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Military Privatization

The principles of military structure appear at surface level to be concrete and rigidly defined.  In the conception of most laymen, the military can be described as the standing body of armed forces which is associated with a sovereign government, a politically oriented resistance organization, a dictatorial regime or a nationalist party seeking self-representation within a larger state or region.  However, continually changing economic, cultural and geopolitical climates have a direct effect on international relations and, consequently, military structures.

            Increasingly, under the purview of recent historical events, from the end of the Cold War through the September 11th attacks and their manifold repercussions, the shape of the military is taking on relevant characteristics to accommodate the circumstances.  Such circumstances include a heightened need for domestic security, the potential of war in unfamiliar theaters and a versatility in contending with issues of peacekeeping, resource management and humanitarian-aid distribution.

.           One of the most salient addendums to traditional military structure is the adoption of privatized military strategies.  A product of current cultural and corporate standards, the access which Western democracies, individual superpowers, insurgent militia and Third-World autocracies gain to the providers of such strategies is crucial to their success in achieving military goals. Military organizations such as those committed to the United States, the United Kingdom and the United Nations have thus become increasingly dependent upon Private Military Corporations (PMC’s).  This dependency manifests itself in the private military contract; an agreement between a sovereign governing body, its standing military and any number of private military specialist corporations to work for collective military goals.  The private sector has become the fastest and most exponentially growing sector over the last decade within the larger structure of such militaries, bearing a concrete effect on the economy and strategy of war.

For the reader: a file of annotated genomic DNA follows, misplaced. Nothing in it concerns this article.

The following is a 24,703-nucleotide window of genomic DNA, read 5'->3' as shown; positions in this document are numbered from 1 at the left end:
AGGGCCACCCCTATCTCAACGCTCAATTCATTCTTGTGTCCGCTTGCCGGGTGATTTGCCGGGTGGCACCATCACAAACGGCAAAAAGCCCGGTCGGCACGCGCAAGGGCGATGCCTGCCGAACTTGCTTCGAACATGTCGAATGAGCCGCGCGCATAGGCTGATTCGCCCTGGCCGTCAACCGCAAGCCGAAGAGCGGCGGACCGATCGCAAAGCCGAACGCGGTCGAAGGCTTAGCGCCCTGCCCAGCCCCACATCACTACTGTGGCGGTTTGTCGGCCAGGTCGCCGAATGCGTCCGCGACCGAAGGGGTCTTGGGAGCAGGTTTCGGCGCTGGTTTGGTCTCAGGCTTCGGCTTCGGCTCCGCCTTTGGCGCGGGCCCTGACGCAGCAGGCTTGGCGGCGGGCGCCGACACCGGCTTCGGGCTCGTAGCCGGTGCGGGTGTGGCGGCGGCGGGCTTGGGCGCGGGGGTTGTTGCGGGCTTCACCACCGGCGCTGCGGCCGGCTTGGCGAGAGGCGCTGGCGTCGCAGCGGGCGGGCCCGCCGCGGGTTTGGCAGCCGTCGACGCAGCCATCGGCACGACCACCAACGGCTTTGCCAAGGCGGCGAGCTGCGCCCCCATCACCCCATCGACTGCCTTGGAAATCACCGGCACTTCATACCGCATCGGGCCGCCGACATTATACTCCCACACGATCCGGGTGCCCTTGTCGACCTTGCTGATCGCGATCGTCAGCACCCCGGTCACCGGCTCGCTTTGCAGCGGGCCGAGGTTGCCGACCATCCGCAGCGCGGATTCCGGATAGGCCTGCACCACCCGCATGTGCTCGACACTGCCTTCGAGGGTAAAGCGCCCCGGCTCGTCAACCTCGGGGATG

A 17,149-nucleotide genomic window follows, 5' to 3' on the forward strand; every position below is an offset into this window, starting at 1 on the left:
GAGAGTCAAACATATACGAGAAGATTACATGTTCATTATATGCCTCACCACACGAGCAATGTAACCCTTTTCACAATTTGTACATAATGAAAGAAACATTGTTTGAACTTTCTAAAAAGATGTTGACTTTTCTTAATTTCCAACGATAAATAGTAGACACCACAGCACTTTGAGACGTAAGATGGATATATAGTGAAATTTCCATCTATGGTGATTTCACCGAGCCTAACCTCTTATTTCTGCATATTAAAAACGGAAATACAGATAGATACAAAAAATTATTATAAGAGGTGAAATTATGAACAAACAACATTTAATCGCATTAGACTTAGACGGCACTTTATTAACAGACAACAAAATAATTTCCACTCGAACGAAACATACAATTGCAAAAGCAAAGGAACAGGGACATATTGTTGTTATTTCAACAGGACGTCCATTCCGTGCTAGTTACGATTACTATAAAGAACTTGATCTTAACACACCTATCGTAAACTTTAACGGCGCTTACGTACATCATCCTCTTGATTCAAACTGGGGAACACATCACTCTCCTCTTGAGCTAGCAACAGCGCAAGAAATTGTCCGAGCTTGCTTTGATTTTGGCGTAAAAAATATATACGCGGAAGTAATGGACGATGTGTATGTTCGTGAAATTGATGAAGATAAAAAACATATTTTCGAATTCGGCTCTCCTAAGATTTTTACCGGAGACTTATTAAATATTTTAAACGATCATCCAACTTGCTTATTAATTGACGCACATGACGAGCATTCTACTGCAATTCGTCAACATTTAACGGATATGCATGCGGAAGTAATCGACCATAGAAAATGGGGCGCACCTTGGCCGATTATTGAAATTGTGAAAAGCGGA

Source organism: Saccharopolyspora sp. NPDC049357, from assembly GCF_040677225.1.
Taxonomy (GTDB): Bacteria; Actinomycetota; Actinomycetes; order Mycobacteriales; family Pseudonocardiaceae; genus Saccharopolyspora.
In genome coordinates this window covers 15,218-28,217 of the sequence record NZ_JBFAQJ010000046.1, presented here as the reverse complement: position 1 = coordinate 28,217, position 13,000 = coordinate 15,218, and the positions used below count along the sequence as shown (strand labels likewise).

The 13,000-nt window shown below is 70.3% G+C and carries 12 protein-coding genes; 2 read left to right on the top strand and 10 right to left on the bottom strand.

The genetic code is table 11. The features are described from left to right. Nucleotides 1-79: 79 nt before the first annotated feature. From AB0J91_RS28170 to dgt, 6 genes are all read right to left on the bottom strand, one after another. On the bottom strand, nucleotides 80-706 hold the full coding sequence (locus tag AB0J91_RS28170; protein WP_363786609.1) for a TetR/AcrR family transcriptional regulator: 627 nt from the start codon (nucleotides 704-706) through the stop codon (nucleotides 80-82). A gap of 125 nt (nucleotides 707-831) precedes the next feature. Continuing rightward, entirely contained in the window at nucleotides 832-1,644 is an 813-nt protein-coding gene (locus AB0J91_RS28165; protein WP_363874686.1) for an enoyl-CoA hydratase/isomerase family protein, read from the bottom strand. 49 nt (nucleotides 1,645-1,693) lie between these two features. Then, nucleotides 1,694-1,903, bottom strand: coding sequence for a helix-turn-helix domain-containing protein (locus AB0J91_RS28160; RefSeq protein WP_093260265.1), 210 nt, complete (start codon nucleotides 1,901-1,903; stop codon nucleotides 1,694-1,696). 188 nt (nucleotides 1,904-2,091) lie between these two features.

With an increasing emphasis from some of the globe’s most pervasively influential nations on further advancing this structural reformation, recent major conflicts such as those in Afghanistan, Liberia and Iraq have illustrated to both positive and negative ends the broader implications of the role which PMC’s play in the modern military.  A review of the history, the current applications and the arguments both in advocacy and in opposition of the growing role of the private contract in traditional military operations reveals that such a development is reshaping the nature of our military, its conflicts and its effectiveness in achieving its goals.

In the early 1990’s, the United States’ involvement in a number of armed conflicts, primarily those in Somalia and Bosnia, combined with its recently reduced military scale, demanded the enlistment of some of these private firms:

“Former Assistant Secretary of State for African Affairs Herman Cohen, who worked diplomatically to resolve several conflicts on the continent, gave an historical perspective on the rising costs of traditional peacekeeping. He said in the early 1990’s operations in places like Cambodia and Somalia became veritable budget busters that forced the U.S. Government to begin looking at alternative ways to do peace operations.  When the U.S. military was asked if it could provide support to peace operations during that time, Cohen said, “They replied, ‘Yes, we can do it, but it’s cheaper in the private sector.’ And it turned out to be that way. USAID (U.S. Agency for International Development) could get C-130 aircraft flying around Africa much more cheaply than you’d have to pay the U.S. Air Force.”(Fisher-Thompson,1)

            After establishing this principle, it has become increasingly the province of the world’s largest powers to appeal to the private sector for assistance in any number of charges which are incumbent upon them.  This has summoned the massive growth of Private Military Corporations such as DynCorp., Kellog Brown and Root (KBR), Blackwater USA and Military Professional Resources, all of which work under an intimate and long-term relationship with the seat of government, regardless of its party affiliation.  The Center for Public Integrity reported that since 1994, “the U.S. Defense Department has entered into 3,061 contracts with 12 U.S.-based private military companies identified by ICIJ, a review of government documents showed.”  These contracts were worth $300 billion.  There are today roughly 90 companies worldwide that are contending on the security market.